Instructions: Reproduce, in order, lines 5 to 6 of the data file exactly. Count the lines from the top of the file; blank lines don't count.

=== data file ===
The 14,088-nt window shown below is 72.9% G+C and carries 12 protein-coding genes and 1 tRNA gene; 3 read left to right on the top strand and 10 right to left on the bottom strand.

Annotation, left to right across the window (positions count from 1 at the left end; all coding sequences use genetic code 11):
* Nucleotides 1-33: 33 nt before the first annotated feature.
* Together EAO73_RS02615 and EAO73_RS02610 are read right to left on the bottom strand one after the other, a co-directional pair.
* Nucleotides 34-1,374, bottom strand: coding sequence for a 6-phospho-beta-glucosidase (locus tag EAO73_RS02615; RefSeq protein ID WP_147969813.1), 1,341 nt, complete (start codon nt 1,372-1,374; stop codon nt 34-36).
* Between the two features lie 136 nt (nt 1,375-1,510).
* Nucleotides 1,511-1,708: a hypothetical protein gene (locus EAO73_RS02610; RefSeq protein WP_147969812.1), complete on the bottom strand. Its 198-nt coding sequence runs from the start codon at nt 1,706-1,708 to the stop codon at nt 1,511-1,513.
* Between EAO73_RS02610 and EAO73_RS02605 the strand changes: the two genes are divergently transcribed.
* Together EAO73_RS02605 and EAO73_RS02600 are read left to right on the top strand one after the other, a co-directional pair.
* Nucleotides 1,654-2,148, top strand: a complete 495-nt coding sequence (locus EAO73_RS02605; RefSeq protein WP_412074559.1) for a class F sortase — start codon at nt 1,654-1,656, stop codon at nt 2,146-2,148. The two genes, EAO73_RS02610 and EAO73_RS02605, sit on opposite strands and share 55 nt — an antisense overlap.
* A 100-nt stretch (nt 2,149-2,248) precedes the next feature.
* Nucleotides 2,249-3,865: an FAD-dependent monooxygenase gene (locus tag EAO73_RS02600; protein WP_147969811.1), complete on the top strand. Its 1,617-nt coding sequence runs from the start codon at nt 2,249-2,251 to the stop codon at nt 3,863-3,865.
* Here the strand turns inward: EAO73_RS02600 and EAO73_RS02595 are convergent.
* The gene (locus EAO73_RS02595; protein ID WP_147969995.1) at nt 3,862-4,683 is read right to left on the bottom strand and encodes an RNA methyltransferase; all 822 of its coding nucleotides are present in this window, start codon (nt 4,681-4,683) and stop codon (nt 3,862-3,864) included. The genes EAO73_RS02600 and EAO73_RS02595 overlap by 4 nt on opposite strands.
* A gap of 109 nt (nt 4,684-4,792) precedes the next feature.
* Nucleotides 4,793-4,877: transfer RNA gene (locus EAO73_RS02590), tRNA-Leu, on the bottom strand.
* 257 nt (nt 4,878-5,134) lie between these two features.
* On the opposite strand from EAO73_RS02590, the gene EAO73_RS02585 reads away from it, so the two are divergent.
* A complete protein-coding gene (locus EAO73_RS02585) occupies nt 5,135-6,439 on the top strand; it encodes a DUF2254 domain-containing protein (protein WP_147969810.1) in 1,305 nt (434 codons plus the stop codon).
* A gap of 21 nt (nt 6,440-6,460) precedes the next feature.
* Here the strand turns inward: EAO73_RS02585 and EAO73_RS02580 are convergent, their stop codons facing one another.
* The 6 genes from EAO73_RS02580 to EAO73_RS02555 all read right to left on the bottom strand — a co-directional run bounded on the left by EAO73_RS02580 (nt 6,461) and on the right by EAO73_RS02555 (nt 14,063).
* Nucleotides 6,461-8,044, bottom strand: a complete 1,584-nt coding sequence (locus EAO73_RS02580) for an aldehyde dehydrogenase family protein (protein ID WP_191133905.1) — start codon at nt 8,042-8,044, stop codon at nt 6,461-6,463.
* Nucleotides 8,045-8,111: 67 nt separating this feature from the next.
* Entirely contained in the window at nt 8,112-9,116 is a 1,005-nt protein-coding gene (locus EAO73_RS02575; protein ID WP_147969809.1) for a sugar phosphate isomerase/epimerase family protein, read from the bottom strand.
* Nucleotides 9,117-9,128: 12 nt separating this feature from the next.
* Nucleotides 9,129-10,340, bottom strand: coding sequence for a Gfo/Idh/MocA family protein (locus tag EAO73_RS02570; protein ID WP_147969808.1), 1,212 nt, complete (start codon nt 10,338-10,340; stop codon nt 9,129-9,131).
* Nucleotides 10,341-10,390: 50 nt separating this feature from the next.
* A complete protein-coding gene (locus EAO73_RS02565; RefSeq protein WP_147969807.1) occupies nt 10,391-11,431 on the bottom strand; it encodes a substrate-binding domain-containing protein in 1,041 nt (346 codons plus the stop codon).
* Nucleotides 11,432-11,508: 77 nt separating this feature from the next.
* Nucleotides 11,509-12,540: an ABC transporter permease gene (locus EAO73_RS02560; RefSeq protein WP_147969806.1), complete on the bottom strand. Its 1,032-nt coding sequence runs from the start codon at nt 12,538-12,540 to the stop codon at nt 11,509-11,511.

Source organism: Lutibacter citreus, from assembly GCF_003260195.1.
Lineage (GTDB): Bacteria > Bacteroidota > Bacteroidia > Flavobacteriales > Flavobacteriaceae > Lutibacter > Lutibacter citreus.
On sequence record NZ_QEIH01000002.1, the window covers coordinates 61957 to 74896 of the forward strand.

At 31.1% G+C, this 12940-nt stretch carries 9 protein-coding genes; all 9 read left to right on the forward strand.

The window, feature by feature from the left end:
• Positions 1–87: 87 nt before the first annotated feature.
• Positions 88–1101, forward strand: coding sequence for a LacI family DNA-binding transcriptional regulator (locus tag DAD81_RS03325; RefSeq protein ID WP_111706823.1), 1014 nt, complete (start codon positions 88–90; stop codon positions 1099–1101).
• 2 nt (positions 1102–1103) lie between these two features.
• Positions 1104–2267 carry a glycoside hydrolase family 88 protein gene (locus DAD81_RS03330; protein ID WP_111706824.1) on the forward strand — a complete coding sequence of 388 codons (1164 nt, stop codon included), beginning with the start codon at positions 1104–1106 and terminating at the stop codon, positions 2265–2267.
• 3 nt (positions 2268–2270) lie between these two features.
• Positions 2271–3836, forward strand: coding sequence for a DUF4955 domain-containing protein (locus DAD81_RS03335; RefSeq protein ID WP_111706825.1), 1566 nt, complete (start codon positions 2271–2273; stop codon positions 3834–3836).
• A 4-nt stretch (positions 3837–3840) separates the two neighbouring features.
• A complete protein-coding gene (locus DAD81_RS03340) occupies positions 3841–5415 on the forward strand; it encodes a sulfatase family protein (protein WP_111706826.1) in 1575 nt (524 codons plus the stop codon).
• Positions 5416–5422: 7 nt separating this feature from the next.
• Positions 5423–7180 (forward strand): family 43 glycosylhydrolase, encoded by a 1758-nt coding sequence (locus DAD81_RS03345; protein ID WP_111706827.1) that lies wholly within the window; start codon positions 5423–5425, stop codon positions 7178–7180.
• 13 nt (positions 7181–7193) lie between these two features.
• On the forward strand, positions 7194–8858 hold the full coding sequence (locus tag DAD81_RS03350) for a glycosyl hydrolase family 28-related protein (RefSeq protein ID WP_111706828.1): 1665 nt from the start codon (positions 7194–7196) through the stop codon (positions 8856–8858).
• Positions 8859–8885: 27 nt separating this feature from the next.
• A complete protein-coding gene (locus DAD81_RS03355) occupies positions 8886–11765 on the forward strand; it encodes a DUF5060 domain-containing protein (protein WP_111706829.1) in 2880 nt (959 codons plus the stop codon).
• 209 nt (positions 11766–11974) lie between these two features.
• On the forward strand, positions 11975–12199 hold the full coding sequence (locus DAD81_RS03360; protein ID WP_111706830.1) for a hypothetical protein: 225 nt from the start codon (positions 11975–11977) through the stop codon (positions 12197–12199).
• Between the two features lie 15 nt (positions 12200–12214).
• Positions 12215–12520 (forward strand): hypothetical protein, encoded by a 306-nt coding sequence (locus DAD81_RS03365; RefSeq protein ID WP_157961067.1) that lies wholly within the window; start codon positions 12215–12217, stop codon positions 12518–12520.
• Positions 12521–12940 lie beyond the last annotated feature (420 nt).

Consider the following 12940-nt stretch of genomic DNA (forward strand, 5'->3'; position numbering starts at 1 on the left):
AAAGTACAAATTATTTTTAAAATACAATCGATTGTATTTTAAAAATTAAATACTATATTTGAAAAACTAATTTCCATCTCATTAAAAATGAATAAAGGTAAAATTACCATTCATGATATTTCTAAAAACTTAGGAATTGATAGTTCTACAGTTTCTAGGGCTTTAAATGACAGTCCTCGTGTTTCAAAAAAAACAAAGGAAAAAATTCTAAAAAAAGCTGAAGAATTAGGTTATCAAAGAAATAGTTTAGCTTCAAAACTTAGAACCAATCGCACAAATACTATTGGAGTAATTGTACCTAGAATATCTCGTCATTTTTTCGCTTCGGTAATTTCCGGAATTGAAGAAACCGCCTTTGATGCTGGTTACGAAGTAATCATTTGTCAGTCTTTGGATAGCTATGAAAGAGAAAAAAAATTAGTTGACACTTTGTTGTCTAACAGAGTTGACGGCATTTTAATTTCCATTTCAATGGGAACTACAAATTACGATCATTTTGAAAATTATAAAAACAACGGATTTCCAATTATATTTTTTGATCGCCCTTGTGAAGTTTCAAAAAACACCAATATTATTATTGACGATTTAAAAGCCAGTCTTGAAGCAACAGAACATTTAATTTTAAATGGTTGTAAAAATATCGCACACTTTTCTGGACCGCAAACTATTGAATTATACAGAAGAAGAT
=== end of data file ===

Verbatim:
* Nucleotides 34-1,374, bottom strand: coding sequence for a 6-phospho-beta-glucosidase (locus tag EAO73_RS02615; RefSeq protein ID WP_147969813.1), 1,341 nt, complete (start codon nt 1,372-1,374; stop codon nt 34-36).
* Between the two features lie 136 nt (nt 1,375-1,510).